Preliminary research published at the end of March claimed that up to 80% of the US workforce could see at least 10% of their tasks impacted by large language models such as the generative pretrained transformer (GPT) underpinning ChatGPT.

First, note the caveats. A preprint paper has not yet been peer reviewed, though the open access ArXiv server where it was posted does have a moderation process. This particular preprint comes from OpenAI, makers of ChatGPT, along with OpenResearch, a research lab chaired by OpenAI CEO Sam Altman and the University of Pennsylvania. And it just happens to be the case that GPT-4 technologies were even used for some of the writing and coding on this research.

That said, some of the paper's conclusions chime with an economic study issued in December 2022 by the White House and the EU, which examined the potential impact of AI on future workforces.

This report didn't just look at the roles and tasks at risk of being overtaken by AI, but also at the broader impacts this technology might have across the workforce, such as the possible increase in surveillance of workers using AI, algorithmic management of work, income loss, the evolution of worker skills and mobility across jobs.

What both reports have in common is a warning that AI is not just a threat to jobs comprising repetitive digital tasks that are easily automated. In fact, many high-skill and high-paid jobs are highly exposed to AI. The economic report also warns that this leaves older workers particularly exposed, as they have had time to accrue the education and experience that can potentially be supplanted by an AI that is cheaper to employ or incredibly speedy with results – or both.

High-risk roles

When it comes to the specifics, both reports differ as to which roles are most at risk. OpenAI's research concludes that mathematicians, tax preparers, writers, web designers, accountants, journalists and legal secretaries are those most vulnerable to an AI takeover. The US-EU study says clinical lab technicians, chemical engineers, optometrists and power plant operators are most exposed.

Really, it all comes down to what these tools are capable of doing with a level of speed and accuracy that rivals or far supersedes human workers. In terms of skills, OpenAI's report identifies programming and writing as highly susceptible to the influence of large language models.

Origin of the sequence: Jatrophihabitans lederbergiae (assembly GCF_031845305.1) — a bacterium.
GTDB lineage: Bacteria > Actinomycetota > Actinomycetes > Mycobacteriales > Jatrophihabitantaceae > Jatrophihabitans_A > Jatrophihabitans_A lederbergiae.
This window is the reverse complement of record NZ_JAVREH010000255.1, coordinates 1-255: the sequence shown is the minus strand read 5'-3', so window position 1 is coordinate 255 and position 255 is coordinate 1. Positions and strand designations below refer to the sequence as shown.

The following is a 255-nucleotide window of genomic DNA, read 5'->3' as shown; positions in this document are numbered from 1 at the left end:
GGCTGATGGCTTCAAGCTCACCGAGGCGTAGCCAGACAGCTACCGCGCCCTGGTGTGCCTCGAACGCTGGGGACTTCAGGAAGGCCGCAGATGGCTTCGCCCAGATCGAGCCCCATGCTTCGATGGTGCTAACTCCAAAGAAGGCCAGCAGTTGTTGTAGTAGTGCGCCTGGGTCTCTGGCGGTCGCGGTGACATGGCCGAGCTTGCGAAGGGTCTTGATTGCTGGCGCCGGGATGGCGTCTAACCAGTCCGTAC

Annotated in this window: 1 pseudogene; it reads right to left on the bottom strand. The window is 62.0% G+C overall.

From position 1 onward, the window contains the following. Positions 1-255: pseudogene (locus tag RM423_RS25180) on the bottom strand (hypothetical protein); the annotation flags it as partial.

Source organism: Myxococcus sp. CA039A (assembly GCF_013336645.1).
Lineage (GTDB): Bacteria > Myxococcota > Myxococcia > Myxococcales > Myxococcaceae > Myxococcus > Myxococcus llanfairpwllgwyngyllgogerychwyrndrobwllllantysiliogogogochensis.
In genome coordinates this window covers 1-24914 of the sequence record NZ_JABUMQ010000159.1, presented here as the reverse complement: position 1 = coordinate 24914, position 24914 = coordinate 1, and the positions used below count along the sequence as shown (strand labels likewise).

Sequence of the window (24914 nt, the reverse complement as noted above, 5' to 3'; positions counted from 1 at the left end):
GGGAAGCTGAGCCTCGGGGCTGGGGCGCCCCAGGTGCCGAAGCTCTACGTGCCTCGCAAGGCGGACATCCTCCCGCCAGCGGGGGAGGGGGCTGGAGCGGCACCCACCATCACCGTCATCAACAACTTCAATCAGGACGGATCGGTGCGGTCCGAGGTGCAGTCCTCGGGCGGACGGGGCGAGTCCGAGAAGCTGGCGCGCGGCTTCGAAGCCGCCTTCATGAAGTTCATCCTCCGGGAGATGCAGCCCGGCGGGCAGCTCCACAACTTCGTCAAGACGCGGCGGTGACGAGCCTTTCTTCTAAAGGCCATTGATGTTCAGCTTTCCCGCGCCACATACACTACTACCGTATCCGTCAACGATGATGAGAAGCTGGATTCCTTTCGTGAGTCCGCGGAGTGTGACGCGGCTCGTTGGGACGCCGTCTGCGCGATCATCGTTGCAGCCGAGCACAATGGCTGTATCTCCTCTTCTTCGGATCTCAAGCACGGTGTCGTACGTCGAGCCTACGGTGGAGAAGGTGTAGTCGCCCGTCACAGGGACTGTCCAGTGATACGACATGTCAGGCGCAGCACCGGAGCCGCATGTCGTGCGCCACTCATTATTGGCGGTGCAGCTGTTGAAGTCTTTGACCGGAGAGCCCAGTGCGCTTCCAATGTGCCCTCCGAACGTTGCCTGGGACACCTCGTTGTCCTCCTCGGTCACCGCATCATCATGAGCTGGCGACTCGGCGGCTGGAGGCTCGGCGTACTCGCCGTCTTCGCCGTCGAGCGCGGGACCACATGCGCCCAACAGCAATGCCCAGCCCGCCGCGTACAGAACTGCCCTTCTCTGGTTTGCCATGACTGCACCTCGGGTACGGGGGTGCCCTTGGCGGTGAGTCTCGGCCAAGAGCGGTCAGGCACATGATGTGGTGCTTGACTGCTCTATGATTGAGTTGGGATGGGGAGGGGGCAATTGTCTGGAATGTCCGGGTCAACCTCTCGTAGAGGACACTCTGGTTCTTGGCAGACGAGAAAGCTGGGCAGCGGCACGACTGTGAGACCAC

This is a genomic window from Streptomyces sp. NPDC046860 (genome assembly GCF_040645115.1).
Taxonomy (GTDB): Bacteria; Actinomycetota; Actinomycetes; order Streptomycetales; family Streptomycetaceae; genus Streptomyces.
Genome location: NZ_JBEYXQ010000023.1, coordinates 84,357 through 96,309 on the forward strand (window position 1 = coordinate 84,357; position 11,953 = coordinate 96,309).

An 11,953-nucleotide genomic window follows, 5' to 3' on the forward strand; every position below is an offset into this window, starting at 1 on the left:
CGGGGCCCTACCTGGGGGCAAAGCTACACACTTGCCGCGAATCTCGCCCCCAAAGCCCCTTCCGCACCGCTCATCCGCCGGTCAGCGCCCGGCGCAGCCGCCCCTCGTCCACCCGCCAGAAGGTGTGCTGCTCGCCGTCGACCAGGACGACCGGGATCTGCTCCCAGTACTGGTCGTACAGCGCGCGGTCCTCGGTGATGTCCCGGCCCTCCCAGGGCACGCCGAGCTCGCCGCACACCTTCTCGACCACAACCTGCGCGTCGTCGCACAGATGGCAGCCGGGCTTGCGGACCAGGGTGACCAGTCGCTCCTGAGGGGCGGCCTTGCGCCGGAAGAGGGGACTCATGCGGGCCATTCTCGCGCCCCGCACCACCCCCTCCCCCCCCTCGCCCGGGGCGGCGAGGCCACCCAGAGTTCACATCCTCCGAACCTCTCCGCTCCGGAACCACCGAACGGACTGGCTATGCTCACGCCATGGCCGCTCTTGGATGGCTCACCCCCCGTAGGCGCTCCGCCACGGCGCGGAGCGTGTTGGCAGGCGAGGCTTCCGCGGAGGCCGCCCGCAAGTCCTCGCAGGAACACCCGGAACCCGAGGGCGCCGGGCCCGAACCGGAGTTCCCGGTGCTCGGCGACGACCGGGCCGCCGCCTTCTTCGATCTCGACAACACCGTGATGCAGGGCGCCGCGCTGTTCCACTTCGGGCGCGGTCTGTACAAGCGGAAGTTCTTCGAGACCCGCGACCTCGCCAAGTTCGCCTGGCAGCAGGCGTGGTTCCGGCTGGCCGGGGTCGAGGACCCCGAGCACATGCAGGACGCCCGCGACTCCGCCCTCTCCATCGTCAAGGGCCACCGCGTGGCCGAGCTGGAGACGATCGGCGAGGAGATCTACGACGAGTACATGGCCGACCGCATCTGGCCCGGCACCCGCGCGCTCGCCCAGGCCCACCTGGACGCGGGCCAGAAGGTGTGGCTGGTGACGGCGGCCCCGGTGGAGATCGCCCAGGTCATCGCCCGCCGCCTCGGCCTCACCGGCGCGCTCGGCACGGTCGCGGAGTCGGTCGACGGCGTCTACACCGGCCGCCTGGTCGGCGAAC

However, it's important to note that while generative AIs continue to "hallucinate" (generating confident responses that are counter to facts), its outputs can only be trusted under the supervision of trained and experienced professionals capable of calling out any missteps. That is to say, AI journalism will need good editors and fact-checkers to review content before publishing, and AI coding will need thorough testing and validation before deployment.

This is the knowledge gap AI may never be able to overcome. Even the most advanced AI systems, reaching more than 90% accuracy, appear to plateau at that level, unable to reach the ideal of 100% reliability. And therein lies a conundrum. If the future needs expert oversight of AI-generated outputs to ensure accuracy and trust, where will those experts come from if a generation of workers skips the learning and experience gained from doing the groundwork over years and years?

If lower-level tasks are farmed out to AI as an assistance to workers in the long-term, their experience may not be as valuable in the long-term. This has already been flagged as an issue among pilots, a profession where much of the work has been handed over to automation.

A 2013 report from a US working group examining flight deck automation identified vulnerabilities in pilots' knowledge and skills driven by an over-reliance on computer-assisted piloting and passive training in its use. This can leave pilots unprepared to take control of a flight when things went wrong, which can have disastrous results. The working group found that more than 60% of accidents reviewed involved a manual error.

AI-proof skills

Being more hands-on with your work is certainly a major advantage amid the AI revolution. While generative AI is racing ahead with the creation of digital content, plenty of work in the physical realm is being left to the dexterity of skilled human hands and creative thinking.

The joint US-EU report also cites jobs that require interpersonal skills – such as childcare and hospitality – as having very limited exposure to AI. According to OpenAI's research, jobs with a greater need for skills in science and critical thinking are less likely to be impacted by large language models. It concludes that the jobs least likely to be impacted by GPTs overall are in graphic design, search marketing strategy and financial management.

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